Wednesday, October 10, 2012

The long and winding weekend

For some reason I've been resigned to the fact that tomorrow is still a work day. In the midst of going to class, working at my internship, running errands and making myself stir fry for dinner, somehow it managed to slip my mind that I'm still living in the real world. Or some measure of the real world, where not every day is a standalone series of events, but part of a whole conglomeration of days in weeks in months in years, during which I will always be responsible for something.

I spent all of this evening doing little to nothing. Took a shower, told myself I was sitting down to write a blog, instead spent hours "socializing" with the people I love, forgot about responsibilities, almost fell asleep sitting up without having finished this blog.

What has my life become? Unlike my time at my home institution where I spend every day sitting around my room gallivanting across the interwebs in the mid-afternoon, I am now confined to a set time at the end of the day with which to unwind and relax. I no longer know how to handle the pressure. Or lack of pressure.

The way I've concocted my schedule this term (also known as a quarter if you are on that system or a semester if you are familiar with that), I have no peace in the afternoons midweek. I run around from place to place - quite literally since one of my classes takes place in London art galleries all around on the city. I start every Tuesday and end every Wednesday with a visit to my internship site. There really is no down time.

When I'm in Chicago, this is the worst fate. I cry over filled afternoons, lost lunch hours, lacking time to spend along Lake Michigan staring at the water in exchange for a stone cold classroom where my professor inevitably leaves the lights off so I'm practically falling asleep in lecture.

Then I got here, to London. A place where students generally only have two to three days of coursework and the rest of their time is spent either studying, or probably more likely, partying. And I realized that in exchange for the stress of running from place to place between Tuesday and Thursday (a schedule which I am currently in the middle of), I have the luxury of Mondays and Fridays off.

A four day weekend at my home university is like the holy grail. It means you've done your research, figured out the most efficient class schedule, jam-packed your midweek days and probably destroyed all your free time until the weekend comes.

But here, it's commonplace. The idea of having a four day weekend and a three day work week is not a novelty. And it's getting hard to adjust.

Tomorrow feels like its purpose is to ease me into a quiet and uneventful weekend. While I have a few things planned, I am not going to be traveling to far away countries. There's nothing to be physical or mentally prepared for. But at the moment I'm in the process of transitioning from "what did I learn from the readings" mode to "how can I watch every episode of QI ever in one weekend" mode.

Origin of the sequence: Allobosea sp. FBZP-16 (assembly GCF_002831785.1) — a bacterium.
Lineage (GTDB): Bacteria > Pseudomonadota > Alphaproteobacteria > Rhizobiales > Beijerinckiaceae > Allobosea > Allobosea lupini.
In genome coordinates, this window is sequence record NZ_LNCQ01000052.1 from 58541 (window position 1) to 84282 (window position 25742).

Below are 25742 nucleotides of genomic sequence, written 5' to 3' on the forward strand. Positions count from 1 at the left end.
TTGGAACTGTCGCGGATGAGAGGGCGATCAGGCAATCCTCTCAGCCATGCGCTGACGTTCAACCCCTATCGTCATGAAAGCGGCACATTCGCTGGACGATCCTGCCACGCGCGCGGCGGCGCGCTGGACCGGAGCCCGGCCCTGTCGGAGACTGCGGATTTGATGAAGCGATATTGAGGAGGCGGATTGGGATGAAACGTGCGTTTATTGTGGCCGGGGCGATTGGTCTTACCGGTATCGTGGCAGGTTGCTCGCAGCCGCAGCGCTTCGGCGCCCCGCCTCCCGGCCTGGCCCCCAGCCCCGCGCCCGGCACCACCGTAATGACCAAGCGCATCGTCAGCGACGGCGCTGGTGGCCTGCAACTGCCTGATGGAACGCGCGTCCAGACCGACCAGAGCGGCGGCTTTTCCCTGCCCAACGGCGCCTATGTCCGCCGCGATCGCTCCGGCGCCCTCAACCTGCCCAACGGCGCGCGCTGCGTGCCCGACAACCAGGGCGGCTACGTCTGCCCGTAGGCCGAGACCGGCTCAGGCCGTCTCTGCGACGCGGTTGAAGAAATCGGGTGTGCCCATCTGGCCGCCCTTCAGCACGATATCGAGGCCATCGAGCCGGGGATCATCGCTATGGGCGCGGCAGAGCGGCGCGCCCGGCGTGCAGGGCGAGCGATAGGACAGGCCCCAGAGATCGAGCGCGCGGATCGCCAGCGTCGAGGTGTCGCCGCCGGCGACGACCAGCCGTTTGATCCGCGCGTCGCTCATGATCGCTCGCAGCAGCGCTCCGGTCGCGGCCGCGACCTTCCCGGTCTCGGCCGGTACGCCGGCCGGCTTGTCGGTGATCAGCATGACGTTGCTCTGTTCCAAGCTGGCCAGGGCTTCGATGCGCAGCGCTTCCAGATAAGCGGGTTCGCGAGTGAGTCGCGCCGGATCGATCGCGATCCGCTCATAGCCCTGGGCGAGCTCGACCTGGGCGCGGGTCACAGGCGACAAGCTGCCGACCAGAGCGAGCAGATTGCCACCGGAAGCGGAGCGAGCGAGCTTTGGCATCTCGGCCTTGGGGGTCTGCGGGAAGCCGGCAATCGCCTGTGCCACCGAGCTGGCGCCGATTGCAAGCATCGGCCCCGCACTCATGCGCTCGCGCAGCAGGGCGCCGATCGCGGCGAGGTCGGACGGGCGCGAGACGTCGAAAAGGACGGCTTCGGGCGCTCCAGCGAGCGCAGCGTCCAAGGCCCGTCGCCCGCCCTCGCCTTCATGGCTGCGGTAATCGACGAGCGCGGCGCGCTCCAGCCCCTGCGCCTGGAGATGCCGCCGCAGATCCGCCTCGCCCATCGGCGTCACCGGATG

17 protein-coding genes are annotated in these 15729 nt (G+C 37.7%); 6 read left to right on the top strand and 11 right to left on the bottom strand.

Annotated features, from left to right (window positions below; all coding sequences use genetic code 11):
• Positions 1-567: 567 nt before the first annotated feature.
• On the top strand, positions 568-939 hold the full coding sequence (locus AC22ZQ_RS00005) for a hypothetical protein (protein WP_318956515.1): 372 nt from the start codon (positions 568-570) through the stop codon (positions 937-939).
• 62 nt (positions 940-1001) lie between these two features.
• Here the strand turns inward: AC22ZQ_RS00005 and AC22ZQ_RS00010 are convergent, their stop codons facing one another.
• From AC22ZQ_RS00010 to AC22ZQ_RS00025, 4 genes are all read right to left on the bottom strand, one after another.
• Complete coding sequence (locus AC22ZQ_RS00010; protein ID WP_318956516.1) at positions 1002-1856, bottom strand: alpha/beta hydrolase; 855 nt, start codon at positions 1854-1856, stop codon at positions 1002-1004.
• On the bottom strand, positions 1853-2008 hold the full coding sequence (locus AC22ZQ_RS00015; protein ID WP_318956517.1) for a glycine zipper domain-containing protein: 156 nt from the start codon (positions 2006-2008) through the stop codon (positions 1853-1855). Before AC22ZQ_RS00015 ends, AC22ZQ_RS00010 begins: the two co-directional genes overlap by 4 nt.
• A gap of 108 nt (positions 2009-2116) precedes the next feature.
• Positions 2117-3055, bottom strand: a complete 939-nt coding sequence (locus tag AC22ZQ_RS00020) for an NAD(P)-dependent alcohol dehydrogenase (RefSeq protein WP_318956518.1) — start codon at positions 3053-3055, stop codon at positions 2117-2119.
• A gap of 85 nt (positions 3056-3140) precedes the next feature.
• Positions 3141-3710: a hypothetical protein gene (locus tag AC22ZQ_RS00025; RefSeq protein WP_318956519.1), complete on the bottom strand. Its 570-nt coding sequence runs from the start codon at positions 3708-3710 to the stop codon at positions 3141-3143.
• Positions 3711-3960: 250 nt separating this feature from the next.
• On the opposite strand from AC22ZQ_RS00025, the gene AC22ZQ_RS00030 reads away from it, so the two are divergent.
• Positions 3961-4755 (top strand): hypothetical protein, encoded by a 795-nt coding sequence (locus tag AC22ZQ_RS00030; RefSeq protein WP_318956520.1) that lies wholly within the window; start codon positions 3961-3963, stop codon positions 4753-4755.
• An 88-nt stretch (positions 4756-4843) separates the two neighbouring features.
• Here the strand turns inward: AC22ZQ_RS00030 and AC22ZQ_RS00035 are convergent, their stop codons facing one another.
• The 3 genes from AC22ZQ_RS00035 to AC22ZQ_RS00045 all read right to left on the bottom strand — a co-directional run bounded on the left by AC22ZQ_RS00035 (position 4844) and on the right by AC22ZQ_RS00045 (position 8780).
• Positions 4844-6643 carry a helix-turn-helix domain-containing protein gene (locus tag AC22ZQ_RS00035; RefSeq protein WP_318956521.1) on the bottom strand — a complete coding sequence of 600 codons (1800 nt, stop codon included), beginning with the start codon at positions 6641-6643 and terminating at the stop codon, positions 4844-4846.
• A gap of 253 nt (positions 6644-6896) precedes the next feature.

These are two very distinct selves. And the fact that they are split up over three and four day increments rather than the usual five and two has been infinitely confusing to me. It has become especially problematic as my schedule does not align with anyone else within this university. Students will party at midnight (aka now) on a Wednesday night/Thursday morning, when I have class in the morning. They will be utterly silent other days of the week when it is actually acceptable for me to stay up late.

I've already complained about the terrors of an English university system that requires tons of research papers and little classroom engagement. But I think I'm starting to believe that the most dysfunctional part of this process is the wackadoodle nature of it all. We're left on our own, in some respect, but by the sheer nature of a college and the collective mindset of its students, perhaps we've been given too much liberty?

The liberty to decide when to sleep on any particular day. The liberty to play massively loud music when we should be sleeping. The liberty to schedule our classes so that our weekends are longer than our works weeks.

As a study abroad student, it makes sense for me to have four day weekends. I need to allot time to travel the continent while I still can. But in general, this system simply doesn't make sense to me. As an analytical mind, it's something I think about. But as someone who benefits from the system, I think I'll just turn a blind eye.

What's said is said. That's the last you'll hear about it from me.

Until perhaps I'm writing about going on long weekend vacations. Then you'll hear about it until your ears fall off. Apologies in advance.

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